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An Exceptional Bronze of a Draft Horse 
Pierre Jules Mêne (French, 1810-1879) 
Circa 1860s
4 3/4 (W) x 3.25 (H) 


As Mêne personally oversaw the fabrication of one of his pieces and was obsessive about quality, this little bronze is truly superb. The casting is highly refined and clear with minute details with deep, warm patina. This is a ridiculously fine bronze in a small package. 


Pierre Jules Mêne (1810-1879), aka P.J. Mêne, was the son of a metalsmith, and received his earliest teaching on sculpture and foundry work from his father. Although mostly self-taught, having never attended any of the prestigious art schools, Mêne was also influenced by the painters Edwin Landseer of England with his expressive sentimentality, as well as Carle Vernet of France, in capturing spirit, grace and compositional beauty in sculptural form. Mêne began his career and earned his living by doing small jobs with metals such as furniture adornments and clock decorations.


Ultimately, P. J. Mêne was one of its earliest pioneers and subsequently became one of the most prolific, and probably the best-known, animalier sculptors. Like so many animalier of the day, Mêne's early studies were made at the Jardin des Plantes in Paris, where he developed his great talent for animal sculpture. Mêne did not sculpt statues, but rather bronze statuettes most frequently of domestic and farm animals at rest, (horses, dogs, cows, bulls, sheep, and goats). His favorite subject was the horse, of which he is considered to be the master at portraying. Next to horses, Mêne modeled many sculptures of dogs, both at work and at play. He created bronze sculptures ranging from animal portraits, to combat groups, to domestic animals, and equestrian groups of both racing and hunting. 


Mêne's earliest works reflected Antoine-Louis Barye's influence, but in contrast with the romantic style of Barye, Mêne excelled in realistic portrayals of animals, sculpting each in their natural habitat, capturing fleeting movements and delicate details. 
Generally, his sculptures were portraits with a hint of human personality. Mêne was praised for his "perfection in modeling the figures of animals, and for the truth and beauty of his representations." He worked in the Juste Milieu, blending romantic and naturalist elements while retaining a degree of traditionalism.
Beginning in 1838 Mêne began work at his own foundry, casting his own works and later also those of his son-in-law Auguste Cain. He became absorbed in the meticulous work of casting and chiseling and ensured that they were always checked for quality, color, and finish before they were allowed to leave the foundry. Each cast was of the highest quality and finest patinas. The last cast of an addition was edited as sharply as the first, and he was meticulous in the after work of his bronze casts, chiseling the extremely fine details. His bronzes were signed in block letters "P. J. Mêne" with no foundry marks. Declining many offers to do monuments, Mêne instead concentrated on his successful business of producing and marketing his very popular bronze sculptures. His only sculpture acquired by the State of France during his lifetime was the bronze Mounted Huntsman and His Hounds.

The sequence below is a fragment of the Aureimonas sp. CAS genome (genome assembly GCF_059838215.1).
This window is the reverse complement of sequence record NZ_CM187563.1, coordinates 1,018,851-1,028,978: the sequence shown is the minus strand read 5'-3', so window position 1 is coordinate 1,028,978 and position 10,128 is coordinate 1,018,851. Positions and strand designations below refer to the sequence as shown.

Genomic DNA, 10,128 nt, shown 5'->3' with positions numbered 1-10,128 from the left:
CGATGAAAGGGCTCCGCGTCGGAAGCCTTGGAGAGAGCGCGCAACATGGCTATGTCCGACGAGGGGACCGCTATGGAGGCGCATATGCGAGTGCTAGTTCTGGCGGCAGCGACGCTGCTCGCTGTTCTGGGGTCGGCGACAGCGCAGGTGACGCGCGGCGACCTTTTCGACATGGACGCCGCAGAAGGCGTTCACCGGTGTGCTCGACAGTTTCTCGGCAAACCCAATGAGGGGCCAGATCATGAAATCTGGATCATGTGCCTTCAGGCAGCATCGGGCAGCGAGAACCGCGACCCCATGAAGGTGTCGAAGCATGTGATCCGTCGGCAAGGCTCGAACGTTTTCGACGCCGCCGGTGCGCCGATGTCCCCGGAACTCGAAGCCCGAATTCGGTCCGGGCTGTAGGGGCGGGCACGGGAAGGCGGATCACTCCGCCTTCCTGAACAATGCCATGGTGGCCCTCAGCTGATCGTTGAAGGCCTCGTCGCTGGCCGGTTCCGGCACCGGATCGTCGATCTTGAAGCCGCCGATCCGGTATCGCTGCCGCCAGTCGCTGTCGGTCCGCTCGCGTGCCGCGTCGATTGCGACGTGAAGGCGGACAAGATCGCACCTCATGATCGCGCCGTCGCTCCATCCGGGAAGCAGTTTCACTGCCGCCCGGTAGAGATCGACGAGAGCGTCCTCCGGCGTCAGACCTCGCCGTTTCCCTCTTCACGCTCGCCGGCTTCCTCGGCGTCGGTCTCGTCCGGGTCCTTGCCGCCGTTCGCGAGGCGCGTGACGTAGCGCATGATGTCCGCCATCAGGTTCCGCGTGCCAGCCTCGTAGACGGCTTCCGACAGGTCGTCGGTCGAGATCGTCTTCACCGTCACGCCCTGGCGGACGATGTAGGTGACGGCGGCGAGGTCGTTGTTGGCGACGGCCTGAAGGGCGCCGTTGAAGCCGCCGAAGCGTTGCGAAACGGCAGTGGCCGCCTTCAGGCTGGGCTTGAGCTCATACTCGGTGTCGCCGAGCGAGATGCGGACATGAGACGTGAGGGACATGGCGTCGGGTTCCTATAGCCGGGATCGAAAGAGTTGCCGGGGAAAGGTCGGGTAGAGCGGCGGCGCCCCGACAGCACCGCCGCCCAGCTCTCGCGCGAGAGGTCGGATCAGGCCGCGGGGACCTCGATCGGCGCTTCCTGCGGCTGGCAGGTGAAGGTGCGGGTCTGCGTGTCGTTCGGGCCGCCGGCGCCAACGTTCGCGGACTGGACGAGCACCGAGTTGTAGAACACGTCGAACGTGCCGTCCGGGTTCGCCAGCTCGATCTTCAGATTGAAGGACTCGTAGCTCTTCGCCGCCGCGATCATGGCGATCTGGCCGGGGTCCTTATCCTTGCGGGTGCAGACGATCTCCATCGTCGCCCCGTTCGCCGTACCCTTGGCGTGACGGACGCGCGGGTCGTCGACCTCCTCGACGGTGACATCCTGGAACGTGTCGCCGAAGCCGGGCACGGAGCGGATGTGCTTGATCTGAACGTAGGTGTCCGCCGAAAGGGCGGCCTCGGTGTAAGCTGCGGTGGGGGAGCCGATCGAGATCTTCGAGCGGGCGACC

Auguste Cain, who continued Mêne's foundries from 1879 to 1892. Subsequently, Mêne's models were sold to the Barbedienne and Susse Freres Foundries which cast well into the 20th century. Though of fine quality, these later casts by Barbedienne and Susse Frères do not have the vitality and attention to detail that Mêne achieved on the casts from his own foundry.
Charming and charismatic, Mêne was accepted socially within the various French artistic communities. He was just as comfortable entertaining the intellectuals of Paris as he was with his apron on among his foundry workers. Through his notable charm, he drew the finest craftsmen to work for him in his foundry and his home became a fashionable meeting place for the painters, sculptors, and musicians of Paris.  
It was in 1838 when he first exhibited a bronze statuette at the Paris Salon. From that time on, Mêne exhibited regularly until his death, ultimately receiving four awards from the Salon. Many of Mêne’s subjects were shown to the general public in this popular showcase where acclaim and criticism could be judged before including the subject in his general Oeuvre. This also served to establish public awareness of his new works and provides a useful reference when dating the origin of a particular cast. 
In 1861 Mêne was awarded the Cross of the Legion d'Honneur in recognition for his contributions to art. He exhibited in England at the Great Expositions of 1855, 1867 and 1878, where he was praised as the "Landseer" of sculpture.
Mêne died on 20 May 1879 in Paris, France. He is remembered as one of the finest, and certainly the most prolific, animalier sculptors of all time. 
Today, his works are held in the collections of the Louvre Museum in Paris, the National Gallery of Art in Washington, D.C., and the Courtauld Institute of Art in London, among others.


An Exceptional Bronze Draft Horse by Pierre Jules Mêne (French, 1810-1879)

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